The history of the Northern Pacific is a story colorful in adventure, rich in romance, and inspriring in achievement. It is the story of the opening and development of a vast wilderness and great public domanin, stretching from Lake Superior to the Columbia River and Puget Sound.
The story of the Northern Pacific might properly begin with the explorations of Captains Meriwether Lewis and William clark in their notable expedition to the Pacific, which started up the Missouri River on May 14, 1804. The route finally selected by the locating engineers of the Northern Pacific closely followed the explorations of the Lewis and Clark Expedition, by way of the valleys of the Yellowstone and Columbia Rivers. This route not only was one of the most dicussed but one of the first advocated for the location of a railroad connecting the Middle West with the Pacific Coast. It was known to be a favored route, following the fertile river valleys and over the broad plains for most of the distance, and thence across the great barrier of the Rocky Mountains at low elevations.
The Northern Pacific was the first of the northern transcontinental. It's history is a fascinating story of the opening of the West, because, with the progress of construction from Duluth, Minneapolis, and Superior, Wisconsin, to Puyot Sound in Washington, and the lower Columbia River in Washington and Oregon, the vast natural resources of the great Slates of Minnesota, North Dakota, Montana, Idaho, Oregon, and Washington for the first time became an important part of our national economy. Only an early settler can remember how slowly our frontier settlements progressed before the railroad linked them with
every other city and town in the country. Importance of the new railroad from an economic standpoint was, of course, obvious; but a second important factor was pointed out by General William T. Sherman, when he said: "The Northern Pacific must be built, both as an economic and military necessity. The West can never be settled, nor protected, without the railroad."
Early Plans and Surveys
Long before the Northern Pacific was chartered there were many who had worked hard in an effort to initiate this important railroad venture. One of the first was Dr. Samuel Bancroft Barlow of Massachusetts, who advocated a northern transcontinental line as early as 1834. Another was Asa Whitney, who conducted explorations for about fifteen hundred miles up the Missouri River in 1845, and earnestly importuned Congress to charter and authorize the construction of a railroad along the northern route. Much credit also is due Edwin F. Johnson, an eminent engineer who made intensive studies in the early 1850's with respect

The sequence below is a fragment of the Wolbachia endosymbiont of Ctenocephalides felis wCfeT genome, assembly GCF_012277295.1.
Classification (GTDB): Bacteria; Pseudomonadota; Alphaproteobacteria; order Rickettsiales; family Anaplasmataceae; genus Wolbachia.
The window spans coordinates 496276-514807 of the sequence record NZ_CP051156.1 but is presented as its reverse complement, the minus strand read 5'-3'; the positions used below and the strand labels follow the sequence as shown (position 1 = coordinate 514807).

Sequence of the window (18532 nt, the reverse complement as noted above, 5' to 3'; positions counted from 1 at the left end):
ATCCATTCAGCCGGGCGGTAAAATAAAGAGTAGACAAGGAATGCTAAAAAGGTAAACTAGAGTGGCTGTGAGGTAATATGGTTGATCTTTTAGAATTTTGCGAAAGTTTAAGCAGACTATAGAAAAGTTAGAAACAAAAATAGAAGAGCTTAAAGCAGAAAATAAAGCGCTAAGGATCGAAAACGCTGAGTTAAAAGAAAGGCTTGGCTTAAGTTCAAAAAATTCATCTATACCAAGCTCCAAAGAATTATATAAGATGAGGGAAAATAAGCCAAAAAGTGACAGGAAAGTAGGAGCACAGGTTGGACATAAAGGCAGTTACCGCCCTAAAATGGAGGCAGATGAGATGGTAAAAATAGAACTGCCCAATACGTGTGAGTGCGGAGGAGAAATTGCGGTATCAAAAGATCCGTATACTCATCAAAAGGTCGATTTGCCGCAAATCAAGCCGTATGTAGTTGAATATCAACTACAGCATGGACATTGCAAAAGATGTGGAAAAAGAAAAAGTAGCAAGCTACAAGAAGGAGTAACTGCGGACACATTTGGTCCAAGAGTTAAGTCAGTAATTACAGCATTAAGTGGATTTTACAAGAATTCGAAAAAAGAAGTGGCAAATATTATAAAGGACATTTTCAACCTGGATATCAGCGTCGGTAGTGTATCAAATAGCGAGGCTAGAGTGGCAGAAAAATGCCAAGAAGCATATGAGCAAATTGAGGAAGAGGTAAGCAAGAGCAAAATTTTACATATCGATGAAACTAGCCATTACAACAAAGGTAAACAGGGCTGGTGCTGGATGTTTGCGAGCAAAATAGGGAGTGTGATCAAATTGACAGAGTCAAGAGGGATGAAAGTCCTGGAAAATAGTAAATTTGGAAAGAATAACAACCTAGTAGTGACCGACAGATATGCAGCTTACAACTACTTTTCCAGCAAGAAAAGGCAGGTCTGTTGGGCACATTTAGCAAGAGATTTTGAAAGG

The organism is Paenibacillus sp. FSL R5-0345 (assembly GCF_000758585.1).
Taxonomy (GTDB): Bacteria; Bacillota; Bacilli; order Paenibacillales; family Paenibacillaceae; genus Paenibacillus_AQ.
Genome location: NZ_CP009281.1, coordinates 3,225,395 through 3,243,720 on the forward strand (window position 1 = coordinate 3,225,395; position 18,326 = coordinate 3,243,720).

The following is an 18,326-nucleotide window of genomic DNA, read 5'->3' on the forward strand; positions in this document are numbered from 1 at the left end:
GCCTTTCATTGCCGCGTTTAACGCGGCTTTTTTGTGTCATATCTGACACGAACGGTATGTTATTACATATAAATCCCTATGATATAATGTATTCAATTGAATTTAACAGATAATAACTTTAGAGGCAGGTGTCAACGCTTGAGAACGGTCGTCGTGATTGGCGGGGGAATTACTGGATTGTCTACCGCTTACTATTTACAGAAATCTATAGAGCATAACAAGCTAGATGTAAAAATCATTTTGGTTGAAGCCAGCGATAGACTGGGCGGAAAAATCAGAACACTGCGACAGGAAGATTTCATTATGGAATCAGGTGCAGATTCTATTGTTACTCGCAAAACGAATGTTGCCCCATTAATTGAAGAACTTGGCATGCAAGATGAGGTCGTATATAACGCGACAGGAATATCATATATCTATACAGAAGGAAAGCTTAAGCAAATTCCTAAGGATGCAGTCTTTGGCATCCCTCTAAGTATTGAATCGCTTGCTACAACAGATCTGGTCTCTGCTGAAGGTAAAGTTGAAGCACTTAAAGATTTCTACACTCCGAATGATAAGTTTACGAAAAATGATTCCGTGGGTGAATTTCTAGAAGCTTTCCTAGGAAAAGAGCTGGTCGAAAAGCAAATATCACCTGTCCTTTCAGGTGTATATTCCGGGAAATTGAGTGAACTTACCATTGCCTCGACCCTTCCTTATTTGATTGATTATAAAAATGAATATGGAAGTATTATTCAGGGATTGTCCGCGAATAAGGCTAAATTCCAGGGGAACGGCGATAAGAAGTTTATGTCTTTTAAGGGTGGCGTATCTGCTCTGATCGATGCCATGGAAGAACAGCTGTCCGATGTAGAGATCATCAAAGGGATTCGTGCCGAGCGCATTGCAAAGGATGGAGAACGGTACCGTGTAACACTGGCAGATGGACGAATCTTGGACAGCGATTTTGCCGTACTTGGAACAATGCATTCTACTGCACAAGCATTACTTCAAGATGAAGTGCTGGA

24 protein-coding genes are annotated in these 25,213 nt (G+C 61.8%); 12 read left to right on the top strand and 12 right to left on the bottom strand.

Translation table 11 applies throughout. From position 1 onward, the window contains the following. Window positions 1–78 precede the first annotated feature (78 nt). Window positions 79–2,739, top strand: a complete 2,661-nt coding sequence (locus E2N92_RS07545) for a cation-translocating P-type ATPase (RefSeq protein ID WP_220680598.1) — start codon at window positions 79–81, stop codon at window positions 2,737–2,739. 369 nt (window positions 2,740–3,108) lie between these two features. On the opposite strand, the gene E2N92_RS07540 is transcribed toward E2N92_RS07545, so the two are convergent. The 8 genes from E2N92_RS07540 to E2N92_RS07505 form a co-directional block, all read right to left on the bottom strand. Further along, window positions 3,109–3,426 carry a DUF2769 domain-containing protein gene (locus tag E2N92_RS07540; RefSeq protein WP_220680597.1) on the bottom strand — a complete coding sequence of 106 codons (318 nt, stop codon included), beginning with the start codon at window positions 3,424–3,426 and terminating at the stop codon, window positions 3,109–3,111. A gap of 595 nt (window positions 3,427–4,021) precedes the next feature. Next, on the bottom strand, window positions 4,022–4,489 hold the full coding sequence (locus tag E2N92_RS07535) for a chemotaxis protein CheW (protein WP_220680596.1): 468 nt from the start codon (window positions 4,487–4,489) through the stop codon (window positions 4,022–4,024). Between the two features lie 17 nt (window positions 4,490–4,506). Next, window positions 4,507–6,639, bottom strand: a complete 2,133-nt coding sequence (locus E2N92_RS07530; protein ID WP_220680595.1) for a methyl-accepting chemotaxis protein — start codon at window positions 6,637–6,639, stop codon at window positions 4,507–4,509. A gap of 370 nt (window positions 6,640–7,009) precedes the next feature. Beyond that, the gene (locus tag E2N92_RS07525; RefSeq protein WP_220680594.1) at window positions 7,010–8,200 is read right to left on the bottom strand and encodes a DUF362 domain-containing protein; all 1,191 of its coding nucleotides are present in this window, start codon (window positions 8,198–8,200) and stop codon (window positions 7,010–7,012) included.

to a northern transcontinental line, which were published in book form and widely circulated.
The subject of a railroad to the Pacific commanded the intermittent attention of the U.S. Congress, beginning about 1840, for nearly a quarter century. Competing routes were debated and considered and, in 1853, an appropriation was made to cover surveys for five different routes. The northernmost route, the route of the Northern Pacific, was placed in charge of Isaac I. Stevens, an experienced Army officer who then was serving as Governor of Washington Territory. An important member of his party was Lieutenant John Mullan, who later was to build the first wagon road across the Rocky Mountains and whose memory is perpetuated by the Mullan Tunnel of the Northern Pacific. Still another member of the party who was to become widely known was Captain George B. McClellan, later Commander-in-Chief of the Army of the Potomac, during the Civil War. Stevens' report, printed in two huge volumes, showed the northern route to be a very favorable one, describing the country which would be served as rich in natural resources and potentially of great economic importance.
As a result of these several alternate surveys, sectional strife developed over the selection of a route, and it was not until 1862 that Congress passed a bill in aid of railroad construction along the middle route. This, however, did not discourage the advocates of the northern route. Josiah Perham of Massachusetts, who was to become first President of the Northern Pacific, continued intensive efforts, seeking a charter first from the Massachusetts legislature and later from tho Maine legislature, using this latter charter in an effort to persuade Congress to support his project. Finally, Congress passed an act creating the Northern Pacific Railroad Company, providing for a land grant, and naming as incorporators Mr. Perham and his friends, civic leaders, railroad men, and politicians. The act was signed by President Abraham Lincoln on July 2, 1864,—and thus began the Northern Pacific.
These pioneer incorporators, with all their enthusiasm and energy, were faced with almost insurmountable obstacles and difficulties in their efforts to carry forward this ambitious project, calling for the construction of a railroad across nearly two thousand miles of wilderness, from Lake Superior to the North Pacific Coast. Even with the aid of the land grant, construction funds could not be raised for some years.
Jay Cooke, the famed banker, traveled to Duluth in 1868 and saw potential in the state. He bought an interest in the Lake Superior-Mississippi Railroad, which traveled from Duluth to St. Paul. The following year Cooke became the banker for the Northern Pacific Railroad and subsequently part of the quest to lay track to the west.
In 1870, Jay Cooke and Co. gave a promise of $5 million, the Northern Pacific began laying down track. The ground breaking took place at Thomson's Junction near Duluth. First stirrings of activity on the west end of the projected transcontinental began at about the same time at Kalama, WA.
Page updated April 22, 2006